Manuscript entitled 'A Common-Place Book, after the Plan recommended by Mr. Locke'. Written below this, 'The Collection was commenced at an early Age, and consequently in the first Pages many Things are inserted, which might as well, and without any Injury to the Book, have been omitted'.
Headings include 'Love', 'Mediocrity', 'Laugh', 'Deluge', 'Liberty', 'Sleep', 'Bees', 'East India Company' ('Surely, as Sovereigns, the company are monopolising against their own interest...', 'Gold',' Women', 'Wit and Humour', 'Impeachment' etc. Beneath these are passages from sources including Shakespeare, Addison, The Spectator and The Tatler, Burney, especially Camilla, Pope, Johnson (especially the Dictionary) and Rousseau.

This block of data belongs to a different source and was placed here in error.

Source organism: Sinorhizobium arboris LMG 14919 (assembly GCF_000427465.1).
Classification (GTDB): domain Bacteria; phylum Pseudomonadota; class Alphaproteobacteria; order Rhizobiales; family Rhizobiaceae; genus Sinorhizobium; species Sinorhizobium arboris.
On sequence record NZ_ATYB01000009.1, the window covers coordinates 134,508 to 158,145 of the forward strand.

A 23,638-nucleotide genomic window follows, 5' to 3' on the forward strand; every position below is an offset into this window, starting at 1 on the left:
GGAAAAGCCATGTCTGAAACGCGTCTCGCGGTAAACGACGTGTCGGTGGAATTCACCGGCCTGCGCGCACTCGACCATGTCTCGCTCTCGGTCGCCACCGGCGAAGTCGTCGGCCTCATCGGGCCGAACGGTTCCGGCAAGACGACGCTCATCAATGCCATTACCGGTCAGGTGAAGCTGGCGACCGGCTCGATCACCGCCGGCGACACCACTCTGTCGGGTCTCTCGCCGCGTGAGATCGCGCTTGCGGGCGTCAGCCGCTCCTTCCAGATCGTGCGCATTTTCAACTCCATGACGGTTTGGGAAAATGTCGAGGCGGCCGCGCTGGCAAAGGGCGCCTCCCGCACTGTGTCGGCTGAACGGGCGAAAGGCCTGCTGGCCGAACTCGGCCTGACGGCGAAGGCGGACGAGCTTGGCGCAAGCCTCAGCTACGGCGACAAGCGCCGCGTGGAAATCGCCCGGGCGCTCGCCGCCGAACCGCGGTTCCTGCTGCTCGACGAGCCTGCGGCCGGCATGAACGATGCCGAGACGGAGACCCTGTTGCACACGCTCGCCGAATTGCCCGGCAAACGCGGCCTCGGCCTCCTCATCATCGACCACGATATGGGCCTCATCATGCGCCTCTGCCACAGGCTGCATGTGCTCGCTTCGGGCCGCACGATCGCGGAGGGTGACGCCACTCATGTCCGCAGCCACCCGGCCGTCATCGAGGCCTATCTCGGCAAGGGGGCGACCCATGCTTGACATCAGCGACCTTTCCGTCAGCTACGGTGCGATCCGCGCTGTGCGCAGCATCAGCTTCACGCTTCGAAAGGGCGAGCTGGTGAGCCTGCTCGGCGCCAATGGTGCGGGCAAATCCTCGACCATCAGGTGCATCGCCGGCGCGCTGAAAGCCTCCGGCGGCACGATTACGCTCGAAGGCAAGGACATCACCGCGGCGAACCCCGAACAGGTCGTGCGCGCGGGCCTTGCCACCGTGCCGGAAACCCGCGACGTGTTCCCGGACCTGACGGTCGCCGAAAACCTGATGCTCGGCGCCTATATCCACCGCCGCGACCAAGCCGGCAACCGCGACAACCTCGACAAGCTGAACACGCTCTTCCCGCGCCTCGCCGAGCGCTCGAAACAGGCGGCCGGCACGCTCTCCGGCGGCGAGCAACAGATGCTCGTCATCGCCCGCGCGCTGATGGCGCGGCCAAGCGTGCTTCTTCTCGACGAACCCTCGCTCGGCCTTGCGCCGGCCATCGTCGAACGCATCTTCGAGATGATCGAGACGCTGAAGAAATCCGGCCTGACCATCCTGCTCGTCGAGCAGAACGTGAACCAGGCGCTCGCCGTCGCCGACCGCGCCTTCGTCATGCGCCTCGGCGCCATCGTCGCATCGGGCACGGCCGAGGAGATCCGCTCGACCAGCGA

Much of the material dates from Owen's time at Trinity College; several verses have a strong Cambridge connection, for example 'Song Imitated from Voltaire by Mr Rough, Trin. Coll. Cant.', presumably William Rough. Owen includes his own compositions; his verseas are frequently addressed to young women, eg. 'To Miss Susan Moore. Verses addressed to a beautiful young Lady, on her leaving the pleasant village of Aspley', 'Ode to a young Lady (the same as above) oppressed with the Head-ache', and 'On Miss Stephens, of the Theatre-Royal Covent Garden'. Catherine Philips and 'Miss Fanny Fripp' are each the subject of several poems.
Text is arranged in double columns until around the end of Owen's time at Cambridge; thenceforth, sentences are written across the whole page, but Locke's structure is retained.